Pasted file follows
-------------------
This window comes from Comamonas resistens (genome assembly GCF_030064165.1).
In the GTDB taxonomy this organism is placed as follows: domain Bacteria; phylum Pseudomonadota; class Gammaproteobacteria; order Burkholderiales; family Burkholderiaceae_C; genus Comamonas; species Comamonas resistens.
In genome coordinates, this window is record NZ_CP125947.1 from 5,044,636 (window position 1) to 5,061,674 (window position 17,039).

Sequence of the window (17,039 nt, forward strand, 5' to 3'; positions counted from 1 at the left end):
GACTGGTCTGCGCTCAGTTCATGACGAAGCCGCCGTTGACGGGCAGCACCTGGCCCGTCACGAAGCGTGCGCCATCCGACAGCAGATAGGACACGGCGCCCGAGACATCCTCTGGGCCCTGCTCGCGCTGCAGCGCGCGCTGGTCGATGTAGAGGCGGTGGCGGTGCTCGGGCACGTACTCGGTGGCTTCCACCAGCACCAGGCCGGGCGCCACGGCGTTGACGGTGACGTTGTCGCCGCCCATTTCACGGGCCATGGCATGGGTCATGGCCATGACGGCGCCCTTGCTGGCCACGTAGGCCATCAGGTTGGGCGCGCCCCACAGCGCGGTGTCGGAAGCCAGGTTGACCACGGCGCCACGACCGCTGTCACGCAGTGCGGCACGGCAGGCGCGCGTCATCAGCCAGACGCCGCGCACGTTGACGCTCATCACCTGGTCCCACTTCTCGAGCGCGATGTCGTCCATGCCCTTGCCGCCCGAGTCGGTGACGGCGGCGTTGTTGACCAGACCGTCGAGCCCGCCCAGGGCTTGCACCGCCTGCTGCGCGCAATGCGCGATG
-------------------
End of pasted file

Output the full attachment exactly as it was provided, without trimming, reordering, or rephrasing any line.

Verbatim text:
This window comes from Comamonas resistens (genome assembly GCF_030064165.1).
In the GTDB taxonomy this organism is placed as follows: domain Bacteria; phylum Pseudomonadota; class Gammaproteobacteria; order Burkholderiales; family Burkholderiaceae_C; genus Comamonas; species Comamonas resistens.
In genome coordinates, this window is record NZ_CP125947.1 from 5,044,636 (window position 1) to 5,061,674 (window position 17,039).

Sequence of the window (17,039 nt, forward strand, 5' to 3'; positions counted from 1 at the left end):
GACTGGTCTGCGCTCAGTTCATGACGAAGCCGCCGTTGACGGGCAGCACCTGGCCCGTCACGAAGCGTGCGCCATCCGACAGCAGATAGGACACGGCGCCCGAGACATCCTCTGGGCCCTGCTCGCGCTGCAGCGCGCGCTGGTCGATGTAGAGGCGGTGGCGGTGCTCGGGCACGTACTCGGTGGCTTCCACCAGCACCAGGCCGGGCGCCACGGCGTTGACGGTGACGTTGTCGCCGCCCATTTCACGGGCCATGGCATGGGTCATGGCCATGACGGCGCCCTTGCTGGCCACGTAGGCCATCAGGTTGGGCGCGCCCCACAGCGCGGTGTCGGAAGCCAGGTTGACCACGGCGCCACGACCGCTGTCACGCAGTGCGGCACGGCAGGCGCGCGTCATCAGCCAGACGCCGCGCACGTTGACGCTCATCACCTGGTCCCACTTCTCGAGCGCGATGTCGTCCATGCCCTTGCCGCCCGAGTCGGTGACGGCGGCGTTGTTGACCAGACCGTCGAGCCCGCCCAGGGCTTGCACCGCCTGCTGCGCGCAATGCGCGATG